Tuesday, January 4, 2011

Mistaken Assumptions

Richiekgb quoting Max More, on the Rick Ross site: "It's unfortunate that Ms. Maxim launched into a destructive attack (with a false headline) without bothering to check with me, knowing that I wrote that article when I was a *teenager*."

Mr. More makes a mistaken assumption. He accuses me of "knowing that (he) wrote that article when (he) was a *teenager,*" when I knew no such thing. To be perfectly honest, I don't know how old Mr. More is, and I wasn't paying attention to the date of the article, when I commented on it. All I knew, when I read the article, was that every thread of maternal instinct in me screamed, "Hang Max More." Yet, here he is, wanting everyone to give him the benefit of the doubt, while he makes negative assumptions about me.

I don't think anyone, wanting to expose what they thought to be truly abhorrent behavior, would "(bother) to check with" the person they were trying to expose. (By "behavior," I am accusing Mr. More of writing what I consider to be a truly disgusting article, nothing more.) If everyone wanting to write an expose, checked with the person they were writing about, first, there would probably be a lot of disappearing evidence!

As for the "false headline" Mr. More accuses me of, even I felt uncomfortable with my use of the word "promotes," which is why I changed the title, not long after writing it. However, to be honest, the word I was searching for, but could not come up with at the time, was "endorses," (which probably paints just as ugly of a picture). Whether Mr. More likes it, or not, his article did read as an endorsement of pedophilia.

STILL, I had a bad taste in my mouth, after writing about him, with the nagging thought that I don't know him, in the back of my mind, and was thinking of, at least, toning down what I had written. The situation for me was compounded, when Mr. More's wife threatened me with litigation, (I don't respond well, to threats), and indicated the purpose of the article was Mr. More's "attempt to offer fair and just 'discussion' between those who have a mental illness and the law," something I found insulting to my intelligence.

So, now, here we are...with Mr. More asking, "Why didn't Ms. Maxim just check with me?" and me asking "Why didn't Mr. More just send me an email, saying, "Hey, did you bother to note I was just a kid, when I wrote that garbage? Please let me explain."

I'm not sure what to do. I WANT to believe him, but I'm not sure Mr. More is telling the truth about his change of heart, regarding coercion and the age of consent. It's hard for me to consider an about-face on something as extreme as that, because I sincerely believe I have the same fundamental values, now, as I had when I was a teenager. Also, it's hard for me to believe anything that comes from someone connected to cryonics organizations, when there have been so many lies. On the other hand, Mr. More WAS incredibly young when he wrote the article, and some people REALLY DO change, over time, and we all make mistakes. On top of that, Mr. More seems to like attention, (though he may be changing his mind about that), and I think it's entirely possible he WAS just trying to get attention, when he wrote that article, as a very young man. I'm willing to give him the benefit of the doubt, but I don't like removing things from my blog, (especially when people have threatened me with litigation). If Mr. More follows through with re-publishing the article, with an explanation of how his opinions have changed over time, I will seriously consider replacing what I wrote on my blog, with simply a link to his new piece, and maybe a brief comment.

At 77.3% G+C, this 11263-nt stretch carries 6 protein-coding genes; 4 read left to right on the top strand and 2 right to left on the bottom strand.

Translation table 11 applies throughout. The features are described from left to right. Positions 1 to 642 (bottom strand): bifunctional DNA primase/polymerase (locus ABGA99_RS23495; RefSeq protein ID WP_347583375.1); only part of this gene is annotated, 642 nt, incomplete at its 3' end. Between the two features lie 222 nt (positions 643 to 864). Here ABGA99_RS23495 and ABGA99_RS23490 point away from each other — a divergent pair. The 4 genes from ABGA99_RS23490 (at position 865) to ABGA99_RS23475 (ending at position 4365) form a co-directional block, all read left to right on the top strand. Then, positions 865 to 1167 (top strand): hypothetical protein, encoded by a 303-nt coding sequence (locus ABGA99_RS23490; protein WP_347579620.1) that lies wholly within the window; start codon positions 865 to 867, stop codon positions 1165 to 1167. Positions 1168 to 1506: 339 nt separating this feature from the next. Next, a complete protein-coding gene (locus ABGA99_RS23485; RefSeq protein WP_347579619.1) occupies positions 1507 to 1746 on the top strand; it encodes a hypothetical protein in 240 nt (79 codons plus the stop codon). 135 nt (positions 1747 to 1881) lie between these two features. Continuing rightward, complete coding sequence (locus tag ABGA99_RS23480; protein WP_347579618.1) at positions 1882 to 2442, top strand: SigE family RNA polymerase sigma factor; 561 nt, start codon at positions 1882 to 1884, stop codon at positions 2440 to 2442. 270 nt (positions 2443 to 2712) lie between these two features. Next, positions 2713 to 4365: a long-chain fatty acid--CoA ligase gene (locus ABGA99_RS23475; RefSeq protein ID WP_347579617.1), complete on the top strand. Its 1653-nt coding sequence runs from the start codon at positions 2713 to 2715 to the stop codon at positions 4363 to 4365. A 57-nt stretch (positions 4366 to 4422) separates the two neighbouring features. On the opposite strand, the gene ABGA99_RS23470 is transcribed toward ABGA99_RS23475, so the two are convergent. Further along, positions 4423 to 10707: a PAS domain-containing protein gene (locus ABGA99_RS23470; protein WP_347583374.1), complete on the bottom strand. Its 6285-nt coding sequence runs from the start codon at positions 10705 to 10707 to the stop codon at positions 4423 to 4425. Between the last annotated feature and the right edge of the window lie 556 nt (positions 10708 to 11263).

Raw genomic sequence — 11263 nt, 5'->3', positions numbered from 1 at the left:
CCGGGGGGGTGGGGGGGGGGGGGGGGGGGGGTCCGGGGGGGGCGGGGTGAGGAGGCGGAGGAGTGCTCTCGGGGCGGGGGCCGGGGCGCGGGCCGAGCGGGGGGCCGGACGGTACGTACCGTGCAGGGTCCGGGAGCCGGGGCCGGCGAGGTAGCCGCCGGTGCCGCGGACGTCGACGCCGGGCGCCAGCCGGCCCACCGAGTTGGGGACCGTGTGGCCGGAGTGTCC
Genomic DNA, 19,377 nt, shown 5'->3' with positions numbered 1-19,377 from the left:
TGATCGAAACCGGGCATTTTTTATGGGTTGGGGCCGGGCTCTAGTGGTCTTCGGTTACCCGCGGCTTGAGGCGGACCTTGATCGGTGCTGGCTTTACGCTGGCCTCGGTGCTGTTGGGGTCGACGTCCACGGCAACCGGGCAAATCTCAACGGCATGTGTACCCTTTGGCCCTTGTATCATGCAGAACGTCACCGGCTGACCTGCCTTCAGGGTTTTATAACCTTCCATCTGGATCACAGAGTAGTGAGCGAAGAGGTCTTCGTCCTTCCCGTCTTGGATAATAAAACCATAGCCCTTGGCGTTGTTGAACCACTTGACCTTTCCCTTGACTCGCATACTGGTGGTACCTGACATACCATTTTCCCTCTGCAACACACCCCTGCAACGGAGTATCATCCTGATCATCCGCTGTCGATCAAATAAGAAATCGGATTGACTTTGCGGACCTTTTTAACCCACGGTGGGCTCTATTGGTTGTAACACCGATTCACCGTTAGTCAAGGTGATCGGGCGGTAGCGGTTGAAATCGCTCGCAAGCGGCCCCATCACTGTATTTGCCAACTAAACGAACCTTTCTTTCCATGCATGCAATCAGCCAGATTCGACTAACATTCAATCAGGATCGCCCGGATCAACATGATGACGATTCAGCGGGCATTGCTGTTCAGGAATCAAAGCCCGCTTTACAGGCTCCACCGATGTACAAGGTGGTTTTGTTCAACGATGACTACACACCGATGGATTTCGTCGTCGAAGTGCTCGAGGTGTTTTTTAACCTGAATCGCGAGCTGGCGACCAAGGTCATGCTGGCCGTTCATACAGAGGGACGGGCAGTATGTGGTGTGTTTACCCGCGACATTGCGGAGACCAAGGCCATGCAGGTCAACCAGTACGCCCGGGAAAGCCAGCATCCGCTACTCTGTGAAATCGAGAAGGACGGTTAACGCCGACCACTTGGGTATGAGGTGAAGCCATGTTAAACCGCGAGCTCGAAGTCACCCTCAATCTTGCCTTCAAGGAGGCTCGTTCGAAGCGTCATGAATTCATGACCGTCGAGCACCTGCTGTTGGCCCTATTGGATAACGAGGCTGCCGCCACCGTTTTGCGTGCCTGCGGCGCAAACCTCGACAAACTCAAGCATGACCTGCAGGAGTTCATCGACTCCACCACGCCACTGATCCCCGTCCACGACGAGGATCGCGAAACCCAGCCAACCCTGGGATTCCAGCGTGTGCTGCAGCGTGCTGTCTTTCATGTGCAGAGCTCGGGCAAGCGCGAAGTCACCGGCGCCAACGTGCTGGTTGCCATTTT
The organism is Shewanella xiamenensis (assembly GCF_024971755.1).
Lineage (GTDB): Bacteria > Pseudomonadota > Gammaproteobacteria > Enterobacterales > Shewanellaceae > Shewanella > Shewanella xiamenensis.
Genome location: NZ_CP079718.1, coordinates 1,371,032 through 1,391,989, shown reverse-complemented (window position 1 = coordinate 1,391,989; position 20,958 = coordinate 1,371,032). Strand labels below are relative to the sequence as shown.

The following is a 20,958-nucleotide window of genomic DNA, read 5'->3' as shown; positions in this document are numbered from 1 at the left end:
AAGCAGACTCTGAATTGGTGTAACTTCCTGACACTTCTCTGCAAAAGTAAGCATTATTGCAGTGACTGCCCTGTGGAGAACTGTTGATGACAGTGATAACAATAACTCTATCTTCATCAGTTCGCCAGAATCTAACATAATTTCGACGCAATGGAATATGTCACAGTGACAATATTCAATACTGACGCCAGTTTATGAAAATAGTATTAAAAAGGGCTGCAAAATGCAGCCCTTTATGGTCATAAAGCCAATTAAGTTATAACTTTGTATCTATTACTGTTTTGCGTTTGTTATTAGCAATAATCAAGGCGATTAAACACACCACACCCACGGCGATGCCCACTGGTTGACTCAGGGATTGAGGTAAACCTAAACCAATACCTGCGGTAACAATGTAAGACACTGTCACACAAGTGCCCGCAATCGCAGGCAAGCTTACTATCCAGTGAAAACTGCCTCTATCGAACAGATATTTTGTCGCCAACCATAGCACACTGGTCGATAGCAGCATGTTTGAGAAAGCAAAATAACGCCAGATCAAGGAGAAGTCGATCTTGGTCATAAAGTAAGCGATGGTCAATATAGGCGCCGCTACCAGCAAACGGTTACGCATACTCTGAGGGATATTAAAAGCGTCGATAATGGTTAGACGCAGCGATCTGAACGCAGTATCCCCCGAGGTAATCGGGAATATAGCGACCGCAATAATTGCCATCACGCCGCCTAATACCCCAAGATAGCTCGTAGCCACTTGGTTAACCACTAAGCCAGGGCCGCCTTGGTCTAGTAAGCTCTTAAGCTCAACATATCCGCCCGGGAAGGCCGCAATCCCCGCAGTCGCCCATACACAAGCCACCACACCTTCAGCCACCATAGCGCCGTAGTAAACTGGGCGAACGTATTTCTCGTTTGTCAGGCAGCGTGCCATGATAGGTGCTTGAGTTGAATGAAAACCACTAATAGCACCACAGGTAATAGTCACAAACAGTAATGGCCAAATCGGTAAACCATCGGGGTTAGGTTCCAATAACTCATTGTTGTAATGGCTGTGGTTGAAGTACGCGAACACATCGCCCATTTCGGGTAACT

Mr. More doesn't know how disappointed I was, to read his article. He and I have probably jumped to conclusions about one another, and at least one of us (him) has probably been told a lot of lies about the other. It's a sad situation, really, considering my background and (what should be) his goals, for Alcor.

Now, I had better click "Publish Post," before I change my mind. I'm still uncertain about this situation, and I'm not looking forward to "catching it from both sides," (supporters, and enemies, alike, for this post).